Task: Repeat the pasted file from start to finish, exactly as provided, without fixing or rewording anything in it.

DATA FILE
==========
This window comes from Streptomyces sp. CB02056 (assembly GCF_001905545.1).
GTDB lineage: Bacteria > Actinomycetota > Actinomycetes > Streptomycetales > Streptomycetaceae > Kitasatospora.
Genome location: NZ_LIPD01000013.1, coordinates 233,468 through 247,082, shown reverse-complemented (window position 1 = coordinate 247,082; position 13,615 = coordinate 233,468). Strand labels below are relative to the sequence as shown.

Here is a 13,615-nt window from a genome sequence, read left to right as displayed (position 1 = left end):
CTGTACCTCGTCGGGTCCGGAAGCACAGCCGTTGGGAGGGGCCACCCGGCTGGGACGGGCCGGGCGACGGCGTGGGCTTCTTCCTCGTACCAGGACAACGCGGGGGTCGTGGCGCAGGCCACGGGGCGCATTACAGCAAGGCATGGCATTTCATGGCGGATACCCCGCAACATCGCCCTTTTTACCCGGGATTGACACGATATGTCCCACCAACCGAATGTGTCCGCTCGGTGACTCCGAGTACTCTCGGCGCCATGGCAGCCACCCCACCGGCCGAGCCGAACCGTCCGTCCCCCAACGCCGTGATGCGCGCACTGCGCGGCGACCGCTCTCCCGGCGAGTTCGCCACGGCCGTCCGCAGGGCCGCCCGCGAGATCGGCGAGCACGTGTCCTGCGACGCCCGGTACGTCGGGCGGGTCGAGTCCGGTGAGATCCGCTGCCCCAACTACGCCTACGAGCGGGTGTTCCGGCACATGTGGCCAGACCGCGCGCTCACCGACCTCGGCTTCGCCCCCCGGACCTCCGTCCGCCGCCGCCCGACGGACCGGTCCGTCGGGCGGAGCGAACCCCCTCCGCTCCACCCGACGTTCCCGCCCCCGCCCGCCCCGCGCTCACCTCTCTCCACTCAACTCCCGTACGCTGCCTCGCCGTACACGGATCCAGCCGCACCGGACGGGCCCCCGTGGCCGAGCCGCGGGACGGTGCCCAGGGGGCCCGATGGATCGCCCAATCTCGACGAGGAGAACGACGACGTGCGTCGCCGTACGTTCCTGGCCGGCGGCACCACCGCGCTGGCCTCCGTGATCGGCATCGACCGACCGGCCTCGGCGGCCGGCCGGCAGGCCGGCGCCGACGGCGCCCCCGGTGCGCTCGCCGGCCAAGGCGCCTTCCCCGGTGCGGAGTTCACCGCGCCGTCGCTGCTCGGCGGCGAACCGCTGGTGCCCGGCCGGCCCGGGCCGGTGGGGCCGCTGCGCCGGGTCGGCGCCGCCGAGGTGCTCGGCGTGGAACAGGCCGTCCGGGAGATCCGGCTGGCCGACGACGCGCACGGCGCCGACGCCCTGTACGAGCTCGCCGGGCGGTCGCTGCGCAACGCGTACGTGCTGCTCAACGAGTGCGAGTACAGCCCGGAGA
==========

This window comes from Streptomyces sp. CB02056 (assembly GCF_001905545.1).
GTDB lineage: Bacteria > Actinomycetota > Actinomycetes > Streptomycetales > Streptomycetaceae > Kitasatospora.
Genome location: NZ_LIPD01000013.1, coordinates 233,468 through 247,082, shown reverse-complemented (window position 1 = coordinate 247,082; position 13,615 = coordinate 233,468). Strand labels below are relative to the sequence as shown.

Here is a 13,615-nt window from a genome sequence, read left to right as displayed (position 1 = left end):
CTGTACCTCGTCGGGTCCGGAAGCACAGCCGTTGGGAGGGGCCACCCGGCTGGGACGGGCCGGGCGACGGCGTGGGCTTCTTCCTCGTACCAGGACAACGCGGGGGTCGTGGCGCAGGCCACGGGGCGCATTACAGCAAGGCATGGCATTTCATGGCGGATACCCCGCAACATCGCCCTTTTTACCCGGGATTGACACGATATGTCCCACCAACCGAATGTGTCCGCTCGGTGACTCCGAGTACTCTCGGCGCCATGGCAGCCACCCCACCGGCCGAGCCGAACCGTCCGTCCCCCAACGCCGTGATGCGCGCACTGCGCGGCGACCGCTCTCCCGGCGAGTTCGCCACGGCCGTCCGCAGGGCCGCCCGCGAGATCGGCGAGCACGTGTCCTGCGACGCCCGGTACGTCGGGCGGGTCGAGTCCGGTGAGATCCGCTGCCCCAACTACGCCTACGAGCGGGTGTTCCGGCACATGTGGCCAGACCGCGCGCTCACCGACCTCGGCTTCGCCCCCCGGACCTCCGTCCGCCGCCGCCCGACGGACCGGTCCGTCGGGCGGAGCGAACCCCCTCCGCTCCACCCGACGTTCCCGCCCCCGCCCGCCCCGCGCTCACCTCTCTCCACTCAACTCCCGTACGCTGCCTCGCCGTACACGGATCCAGCCGCACCGGACGGGCCCCCGTGGCCGAGCCGCGGGACGGTGCCCAGGGGGCCCGATGGATCGCCCAATCTCGACGAGGAGAACGACGACGTGCGTCGCCGTACGTTCCTGGCCGGCGGCACCACCGCGCTGGCCTCCGTGATCGGCATCGACCGACCGGCCTCGGCGGCCGGCCGGCAGGCCGGCGCCGACGGCGCCCCCGGTGCGCTCGCCGGCCAAGGCGCCTTCCCCGGTGCGGAGTTCACCGCGCCGTCGCTGCTCGGCGGCGAACCGCTGGTGCCCGGCCGGCCCGGGCCGGTGGGGCCGCTGCGCCGGGTCGGCGCCGCCGAGGTGCTCGGCGTGGAACAGGCCGTCCGGGAGATCCGGCTGGCCGACGACGCGCACGGCGCCGACGCCCTGTACGAGCTCGCCGGGCGGTCGCTGCGCAACGCGTACGTGCTGCTCAACGAGTGCGAGTACAGCCCGGAGA